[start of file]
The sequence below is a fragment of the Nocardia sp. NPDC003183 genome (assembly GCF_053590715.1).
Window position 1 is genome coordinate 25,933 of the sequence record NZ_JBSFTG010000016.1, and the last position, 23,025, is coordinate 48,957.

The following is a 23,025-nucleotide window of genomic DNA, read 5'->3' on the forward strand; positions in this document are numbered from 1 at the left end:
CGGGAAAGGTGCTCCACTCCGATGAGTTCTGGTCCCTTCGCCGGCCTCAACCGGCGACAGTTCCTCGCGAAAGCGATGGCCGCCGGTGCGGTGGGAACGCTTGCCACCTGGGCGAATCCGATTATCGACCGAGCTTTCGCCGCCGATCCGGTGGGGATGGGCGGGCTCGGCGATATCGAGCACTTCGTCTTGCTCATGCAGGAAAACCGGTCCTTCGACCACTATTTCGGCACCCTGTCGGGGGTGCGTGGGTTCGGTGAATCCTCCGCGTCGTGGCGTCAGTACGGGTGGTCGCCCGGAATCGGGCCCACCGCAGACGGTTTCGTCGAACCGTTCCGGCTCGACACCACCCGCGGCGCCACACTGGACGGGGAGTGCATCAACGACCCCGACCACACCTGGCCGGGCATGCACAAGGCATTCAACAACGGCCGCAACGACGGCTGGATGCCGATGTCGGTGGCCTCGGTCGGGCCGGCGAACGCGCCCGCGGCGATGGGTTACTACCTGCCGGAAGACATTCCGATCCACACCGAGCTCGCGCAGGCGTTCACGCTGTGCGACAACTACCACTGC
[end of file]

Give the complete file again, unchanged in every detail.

The sequence below is a fragment of the Nocardia sp. NPDC003183 genome (assembly GCF_053590715.1).
Window position 1 is genome coordinate 25,933 of the sequence record NZ_JBSFTG010000016.1, and the last position, 23,025, is coordinate 48,957.

The following is a 23,025-nucleotide window of genomic DNA, read 5'->3' on the forward strand; positions in this document are numbered from 1 at the left end:
CGGGAAAGGTGCTCCACTCCGATGAGTTCTGGTCCCTTCGCCGGCCTCAACCGGCGACAGTTCCTCGCGAAAGCGATGGCCGCCGGTGCGGTGGGAACGCTTGCCACCTGGGCGAATCCGATTATCGACCGAGCTTTCGCCGCCGATCCGGTGGGGATGGGCGGGCTCGGCGATATCGAGCACTTCGTCTTGCTCATGCAGGAAAACCGGTCCTTCGACCACTATTTCGGCACCCTGTCGGGGGTGCGTGGGTTCGGTGAATCCTCCGCGTCGTGGCGTCAGTACGGGTGGTCGCCCGGAATCGGGCCCACCGCAGACGGTTTCGTCGAACCGTTCCGGCTCGACACCACCCGCGGCGCCACACTGGACGGGGAGTGCATCAACGACCCCGACCACACCTGGCCGGGCATGCACAAGGCATTCAACAACGGCCGCAACGACGGCTGGATGCCGATGTCGGTGGCCTCGGTCGGGCCGGCGAACGCGCCCGCGGCGATGGGTTACTACCTGCCGGAAGACATTCCGATCCACACCGAGCTCGCGCAGGCGTTCACGCTGTGCGACAACTACCACTGC